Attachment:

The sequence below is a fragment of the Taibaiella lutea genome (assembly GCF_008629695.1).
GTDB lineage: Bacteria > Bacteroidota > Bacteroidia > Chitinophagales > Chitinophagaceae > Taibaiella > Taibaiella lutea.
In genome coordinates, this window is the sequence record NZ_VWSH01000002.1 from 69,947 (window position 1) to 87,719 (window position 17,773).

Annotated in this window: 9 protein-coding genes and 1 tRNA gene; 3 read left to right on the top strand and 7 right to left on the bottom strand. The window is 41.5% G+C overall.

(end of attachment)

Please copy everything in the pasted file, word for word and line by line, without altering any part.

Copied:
The sequence below is a fragment of the Taibaiella lutea genome (assembly GCF_008629695.1).
GTDB lineage: Bacteria > Bacteroidota > Bacteroidia > Chitinophagales > Chitinophagaceae > Taibaiella > Taibaiella lutea.
In genome coordinates, this window is the sequence record NZ_VWSH01000002.1 from 69,947 (window position 1) to 87,719 (window position 17,773).

Annotated in this window: 9 protein-coding genes and 1 tRNA gene; 3 read left to right on the top strand and 7 right to left on the bottom strand. The window is 41.5% G+C overall.